("the Illustrious"): King of Syria; reigned from 175 B.C.; died 164. He was a son of Antiochus the Great, and, after the murder of his brother Seleucus, took possession of the Syrian throne which rightly belonged to his nephew Demetrius. This Antiochus is styled in rabbinical sources , "the wicked." Abundant information is extant concerning the character of this monarch, who exercised great influence upon Jewish history and the development of the Jewish religion. Since Jewish and heathen sources agree in their characterization of him, their portrayal is evidently correct. Antiochus combined in himself the worst faults of the Greeks and the Romans, and but very few of their good qualities. He was vainglorious and fond of display to the verge of eccentricity, liberal to extravagance; his sojourn in Rome had taught him how to captivate the common people with an appearance of geniality, but in his heart he had all a cruel tyrant's contempt for his fellow men. The attempt of modern phil-Hellenes to explain Antiochus' attitude toward the Jews as an endeavor "to reform a stiff-necked people" receives no confirmation from the fact that a Tacitus first formulated it. Antiochus had no wish to Hellenize his conquered subjects, but to denationalize them entirely; his Aramean subjects were far from becoming Hellenes simply because they had surrendered their name and some of their Semitic gods. His attempt to level all differences among the nations he ruled arose not from a conviction of the superiority of Greek culture, the true essence of which he can scarcely be said to have appreciated, but was simply a product of his eccentricity. The Jews themselves afforded Antiochus the first opportunity to interfere in their domestic affairs. The struggle of the Tobiads against the high priest Onias III., originally a personal matter, gradually assumed a religio-political phase. The conservatives siding with the legitimate high priest approached the king of Egypt; for they relied more on that monarch than on Antiochus, sometimes nick-named 'Επιμανής (madman), while the Tobiads well understood that Antiochus' favor was to be purchased with gold. The Tobiads caused the deposition of Onias (173), and the appointment of their own partizan, Jason. In order to ingratiate himself with the king, this new high priest established an arena for public games close by the Temple. But the king cared very much more for gold than for the Hellenizing of Palestine, and a certain Menelaus made use of the fact so shrewdly that he received the high-priesthood in place of Jason, in the year 171. But when false tidings came to Jerusalem that Antiochus had died on a campaign in Egypt, Menelaus could not maintain himself in the city, and together with the Tobiads fled to Egypt. On his return homeward, Antiochus came to Jerusalem to reinstate Menelaus, and then the true character of the Hellenism that Antiochus desired was revealed to the Jews. He entered the Temple precincts, not out of curiosity, but to plunder the treasury, and carried away valuable utensils, such as the golden candlestick upon the altar and the showbread table, likewise of gold. This spoliationof the Sanctuary frustrated all the attempts of Jason and the other Tobiads to Hellenize the people, for even the most well-disposed of Hellenizers among them felt outraged at this desecration. They must have given vent to their sentiment very freely; for only thus can the policy of extermination waged by Antiochus against the Jews and Judaism, two years later, 168, be explained. As long as he was occupied with preparations for his expedition against Egypt, Antiochus had no time for Palestine; but when the Romans compelled him to forego his plans of conquest, his rage at the unexpected impediment was wreaked upon the innocent Jews. An officer, Apollonius, was sent through the country with an armed troop, commissioned to slay and destroy. He first entered Jerusalem amicably; then suddenly turning upon the defenseless city, he murdered, plundered, and burnt through its length and breadth. The men were butchered, women and children sold into slavery, and in order to give permanence to the work of desolation, the walls and numerous houses were torn down. The old City of David was fortified anew by the Syrians, and made into a very strong fortress completely dominating the city. Having thus made Jerusalem a Greek colony, the king's attention was next turned to the destruction of the national religion. A royal decree proclaimed the abolition of the Jewish mode of worship; Sabbaths and festivals were not to be observed; circumcision was not to be performed; the sacred books were to be surrendered and the Jews were compelled to offer sacrifices to the idols that had been erected. The officers charged with carrying out these commands did so with great rigor; a veritable inquisition was established with monthly sessions for investigation. The possession of a sacred book or the performance of the rite of circumcision was punished with death. On Kislew (Nov.-Dec.) 25, 168, the "abomination of desolation" (, Dan. xi. 31, xii. 11) was set up on the altar of burnt offering in the Temple, and the Jews required to make obeisance to it. This was probably the Olympian Zeus, or Baal Shamem.See Abomination of Desolation.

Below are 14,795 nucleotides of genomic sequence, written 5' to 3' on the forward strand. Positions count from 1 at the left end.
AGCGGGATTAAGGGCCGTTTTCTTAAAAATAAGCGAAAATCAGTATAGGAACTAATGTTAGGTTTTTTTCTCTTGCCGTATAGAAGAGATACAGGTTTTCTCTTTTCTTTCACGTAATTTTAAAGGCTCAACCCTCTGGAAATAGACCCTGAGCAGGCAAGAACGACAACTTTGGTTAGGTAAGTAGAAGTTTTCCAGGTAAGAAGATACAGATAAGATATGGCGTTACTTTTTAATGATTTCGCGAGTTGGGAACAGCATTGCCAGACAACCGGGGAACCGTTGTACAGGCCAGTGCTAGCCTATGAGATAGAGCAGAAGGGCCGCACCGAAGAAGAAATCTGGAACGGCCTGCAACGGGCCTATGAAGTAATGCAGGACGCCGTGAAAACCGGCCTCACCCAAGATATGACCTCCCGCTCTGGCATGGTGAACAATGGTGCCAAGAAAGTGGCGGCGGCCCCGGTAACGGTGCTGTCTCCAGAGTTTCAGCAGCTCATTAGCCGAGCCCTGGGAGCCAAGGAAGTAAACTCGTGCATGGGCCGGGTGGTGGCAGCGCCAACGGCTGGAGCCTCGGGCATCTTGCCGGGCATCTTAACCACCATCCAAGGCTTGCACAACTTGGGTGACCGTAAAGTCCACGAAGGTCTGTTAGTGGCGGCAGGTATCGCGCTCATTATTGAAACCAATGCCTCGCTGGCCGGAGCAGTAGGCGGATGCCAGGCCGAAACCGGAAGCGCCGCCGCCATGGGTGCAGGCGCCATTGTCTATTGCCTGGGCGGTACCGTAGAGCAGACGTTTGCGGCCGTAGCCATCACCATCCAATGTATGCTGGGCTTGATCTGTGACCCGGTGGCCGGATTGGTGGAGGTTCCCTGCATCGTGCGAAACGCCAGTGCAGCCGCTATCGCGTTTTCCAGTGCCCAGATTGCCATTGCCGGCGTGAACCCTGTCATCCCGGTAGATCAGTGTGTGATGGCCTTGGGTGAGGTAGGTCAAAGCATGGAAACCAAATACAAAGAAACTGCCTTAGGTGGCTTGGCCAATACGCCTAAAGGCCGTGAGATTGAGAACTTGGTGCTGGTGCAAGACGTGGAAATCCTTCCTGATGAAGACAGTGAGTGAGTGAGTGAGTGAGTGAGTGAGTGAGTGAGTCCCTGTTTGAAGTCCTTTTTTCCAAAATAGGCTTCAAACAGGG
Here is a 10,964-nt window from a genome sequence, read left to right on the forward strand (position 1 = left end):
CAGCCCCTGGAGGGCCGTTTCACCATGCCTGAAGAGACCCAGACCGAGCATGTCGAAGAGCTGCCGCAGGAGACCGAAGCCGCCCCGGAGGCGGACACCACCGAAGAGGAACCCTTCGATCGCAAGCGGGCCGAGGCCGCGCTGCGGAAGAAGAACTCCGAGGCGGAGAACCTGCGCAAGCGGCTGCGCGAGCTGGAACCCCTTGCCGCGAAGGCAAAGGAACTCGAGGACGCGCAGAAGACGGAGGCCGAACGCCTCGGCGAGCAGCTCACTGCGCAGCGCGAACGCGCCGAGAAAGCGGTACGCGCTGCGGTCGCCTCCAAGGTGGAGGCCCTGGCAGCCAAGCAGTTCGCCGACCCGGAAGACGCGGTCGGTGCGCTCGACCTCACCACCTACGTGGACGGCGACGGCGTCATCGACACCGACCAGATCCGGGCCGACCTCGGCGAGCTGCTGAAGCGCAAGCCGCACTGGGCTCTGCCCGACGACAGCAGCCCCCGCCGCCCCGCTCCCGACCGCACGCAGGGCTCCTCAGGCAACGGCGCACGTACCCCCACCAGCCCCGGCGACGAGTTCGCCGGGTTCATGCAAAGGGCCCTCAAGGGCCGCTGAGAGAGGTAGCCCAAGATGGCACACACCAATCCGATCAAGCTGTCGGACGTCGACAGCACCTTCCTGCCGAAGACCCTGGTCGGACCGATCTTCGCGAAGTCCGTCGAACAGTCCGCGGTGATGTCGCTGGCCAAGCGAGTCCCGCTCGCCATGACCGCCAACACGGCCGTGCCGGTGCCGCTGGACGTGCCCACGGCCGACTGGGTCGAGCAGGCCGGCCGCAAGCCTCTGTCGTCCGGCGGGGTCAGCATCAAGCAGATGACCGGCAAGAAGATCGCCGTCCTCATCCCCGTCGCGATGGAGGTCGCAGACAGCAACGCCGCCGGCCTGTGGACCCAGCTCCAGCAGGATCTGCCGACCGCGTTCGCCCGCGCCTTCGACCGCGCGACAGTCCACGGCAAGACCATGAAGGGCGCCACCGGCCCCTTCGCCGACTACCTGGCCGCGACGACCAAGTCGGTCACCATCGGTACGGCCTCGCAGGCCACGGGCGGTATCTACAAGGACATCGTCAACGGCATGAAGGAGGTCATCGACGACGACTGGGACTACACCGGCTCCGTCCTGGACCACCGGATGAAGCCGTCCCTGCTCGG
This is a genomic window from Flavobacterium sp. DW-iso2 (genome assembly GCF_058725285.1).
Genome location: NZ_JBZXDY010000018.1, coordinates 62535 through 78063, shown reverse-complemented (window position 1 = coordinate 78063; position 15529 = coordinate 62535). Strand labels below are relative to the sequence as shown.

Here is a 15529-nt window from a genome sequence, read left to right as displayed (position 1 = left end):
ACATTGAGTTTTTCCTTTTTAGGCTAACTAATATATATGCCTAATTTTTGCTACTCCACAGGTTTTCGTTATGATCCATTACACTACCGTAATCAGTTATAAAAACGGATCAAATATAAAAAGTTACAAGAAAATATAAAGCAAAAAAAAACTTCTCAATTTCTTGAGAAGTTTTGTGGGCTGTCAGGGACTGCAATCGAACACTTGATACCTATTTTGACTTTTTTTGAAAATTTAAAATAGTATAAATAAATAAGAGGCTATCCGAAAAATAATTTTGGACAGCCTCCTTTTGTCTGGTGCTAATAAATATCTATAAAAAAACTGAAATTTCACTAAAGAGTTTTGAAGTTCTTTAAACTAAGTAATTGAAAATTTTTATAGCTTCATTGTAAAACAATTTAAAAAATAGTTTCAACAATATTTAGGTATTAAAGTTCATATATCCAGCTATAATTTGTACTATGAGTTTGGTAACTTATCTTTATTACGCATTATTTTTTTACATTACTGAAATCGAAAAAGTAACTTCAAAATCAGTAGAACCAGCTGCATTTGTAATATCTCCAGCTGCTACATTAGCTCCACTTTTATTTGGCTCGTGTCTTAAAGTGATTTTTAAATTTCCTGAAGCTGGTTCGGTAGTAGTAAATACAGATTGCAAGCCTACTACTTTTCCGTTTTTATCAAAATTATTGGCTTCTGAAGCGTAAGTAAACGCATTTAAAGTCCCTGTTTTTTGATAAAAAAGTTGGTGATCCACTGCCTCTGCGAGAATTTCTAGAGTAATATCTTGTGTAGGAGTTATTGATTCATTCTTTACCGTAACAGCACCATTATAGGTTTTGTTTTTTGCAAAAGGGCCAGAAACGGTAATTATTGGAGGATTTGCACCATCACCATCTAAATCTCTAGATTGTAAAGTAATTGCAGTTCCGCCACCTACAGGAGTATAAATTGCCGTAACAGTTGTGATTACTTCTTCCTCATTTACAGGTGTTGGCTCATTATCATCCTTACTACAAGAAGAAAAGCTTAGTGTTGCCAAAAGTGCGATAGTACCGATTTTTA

Antiochus, however, had misunderstood the true character of Judaism, if he thought to exterminate it by force. His tyranny aroused both the religious and the political consciousness of the Jews, which resulted in the revolution led by the Maccabees. After the passive resistance of the Ḥasidim (pious ones), who, much to the surprise of the Hellenes, suffered martyrdom by hundreds, the Hasmonean Mattathias organized open resistance in 167-166, which, through the heroic achievements of his son and successor Judas the Maccabee in defeating two large and well-equipped armies of Antiochus, grew to formidable proportions. Antiochus realized that a serious attempt must be made to put down the rising, but was himself too busily occupied against the Parthians to take personal charge. Lysias, whom he had left as regent in Syria, received instructions to send a large army against the Jews and exterminate them utterly. But the generals Ptolemæus, Nicanor, and Gorgias, whom Lysias despatched with large armies against Judah, were defeated one after the other (166-165), and compelled to take refuge upon Philistine soil. Lysias himself (165) was forced to flee to Antioch, having been completely routed by the victorious Jews. But although he began to gather new forces, nothing was accomplished in the lifetime of Antiochus, who died shortly thereafter in Tabæ in Persia, 164.
Holm, Griechische Gesch. iv.;
Flathe, Gesch. Makedoniens, ii.;
I. F. Hoffmann,Antiochus IV., Epiphanes (dissertation), Leipsic, 1873;